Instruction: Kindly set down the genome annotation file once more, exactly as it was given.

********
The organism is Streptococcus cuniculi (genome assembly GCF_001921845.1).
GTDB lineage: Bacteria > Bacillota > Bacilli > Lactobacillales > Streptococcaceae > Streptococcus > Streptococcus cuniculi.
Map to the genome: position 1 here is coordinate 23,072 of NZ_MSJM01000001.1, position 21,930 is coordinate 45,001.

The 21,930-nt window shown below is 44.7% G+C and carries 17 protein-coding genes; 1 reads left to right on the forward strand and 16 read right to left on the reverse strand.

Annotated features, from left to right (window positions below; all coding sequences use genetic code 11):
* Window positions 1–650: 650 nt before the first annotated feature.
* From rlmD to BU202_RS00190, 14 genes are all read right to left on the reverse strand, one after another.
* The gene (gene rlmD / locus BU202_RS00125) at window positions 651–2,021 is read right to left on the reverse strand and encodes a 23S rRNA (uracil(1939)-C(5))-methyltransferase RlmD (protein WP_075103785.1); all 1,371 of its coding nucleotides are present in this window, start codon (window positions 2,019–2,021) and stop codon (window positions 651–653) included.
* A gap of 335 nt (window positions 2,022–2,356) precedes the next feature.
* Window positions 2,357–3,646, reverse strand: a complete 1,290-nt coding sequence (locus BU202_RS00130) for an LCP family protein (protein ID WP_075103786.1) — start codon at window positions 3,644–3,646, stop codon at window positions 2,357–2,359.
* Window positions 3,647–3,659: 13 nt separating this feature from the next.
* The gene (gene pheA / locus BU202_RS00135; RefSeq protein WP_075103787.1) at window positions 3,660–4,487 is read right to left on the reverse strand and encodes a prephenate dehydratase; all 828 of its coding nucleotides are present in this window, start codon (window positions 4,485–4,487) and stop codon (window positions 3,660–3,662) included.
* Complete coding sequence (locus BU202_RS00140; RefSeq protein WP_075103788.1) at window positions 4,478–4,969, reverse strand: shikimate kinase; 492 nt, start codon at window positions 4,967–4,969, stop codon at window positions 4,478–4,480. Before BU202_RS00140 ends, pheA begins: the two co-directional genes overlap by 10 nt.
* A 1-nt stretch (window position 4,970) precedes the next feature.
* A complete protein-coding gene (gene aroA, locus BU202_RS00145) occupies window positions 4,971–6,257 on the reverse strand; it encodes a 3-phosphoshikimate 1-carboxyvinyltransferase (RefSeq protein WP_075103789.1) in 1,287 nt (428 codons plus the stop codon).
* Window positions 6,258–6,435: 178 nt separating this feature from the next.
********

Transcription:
The organism is Streptococcus cuniculi (genome assembly GCF_001921845.1).
GTDB lineage: Bacteria > Bacillota > Bacilli > Lactobacillales > Streptococcaceae > Streptococcus > Streptococcus cuniculi.
Map to the genome: position 1 here is coordinate 23,072 of NZ_MSJM01000001.1, position 21,930 is coordinate 45,001.

The 21,930-nt window shown below is 44.7% G+C and carries 17 protein-coding genes; 1 reads left to right on the forward strand and 16 read right to left on the reverse strand.

Annotated features, from left to right (window positions below; all coding sequences use genetic code 11):
* Window positions 1–650: 650 nt before the first annotated feature.
* From rlmD to BU202_RS00190, 14 genes are all read right to left on the reverse strand, one after another.
* The gene (gene rlmD / locus BU202_RS00125) at window positions 651–2,021 is read right to left on the reverse strand and encodes a 23S rRNA (uracil(1939)-C(5))-methyltransferase RlmD (protein WP_075103785.1); all 1,371 of its coding nucleotides are present in this window, start codon (window positions 2,019–2,021) and stop codon (window positions 651–653) included.
* A gap of 335 nt (window positions 2,022–2,356) precedes the next feature.
* Window positions 2,357–3,646, reverse strand: a complete 1,290-nt coding sequence (locus BU202_RS00130) for an LCP family protein (protein ID WP_075103786.1) — start codon at window positions 3,644–3,646, stop codon at window positions 2,357–2,359.
* Window positions 3,647–3,659: 13 nt separating this feature from the next.
* The gene (gene pheA / locus BU202_RS00135; RefSeq protein WP_075103787.1) at window positions 3,660–4,487 is read right to left on the reverse strand and encodes a prephenate dehydratase; all 828 of its coding nucleotides are present in this window, start codon (window positions 4,485–4,487) and stop codon (window positions 3,660–3,662) included.
* Complete coding sequence (locus BU202_RS00140; RefSeq protein WP_075103788.1) at window positions 4,478–4,969, reverse strand: shikimate kinase; 492 nt, start codon at window positions 4,967–4,969, stop codon at window positions 4,478–4,480. Before BU202_RS00140 ends, pheA begins: the two co-directional genes overlap by 10 nt.
* A 1-nt stretch (window position 4,970) precedes the next feature.
* A complete protein-coding gene (gene aroA, locus BU202_RS00145) occupies window positions 4,971–6,257 on the reverse strand; it encodes a 3-phosphoshikimate 1-carboxyvinyltransferase (RefSeq protein WP_075103789.1) in 1,287 nt (428 codons plus the stop codon).
* Window positions 6,258–6,435: 178 nt separating this feature from the next.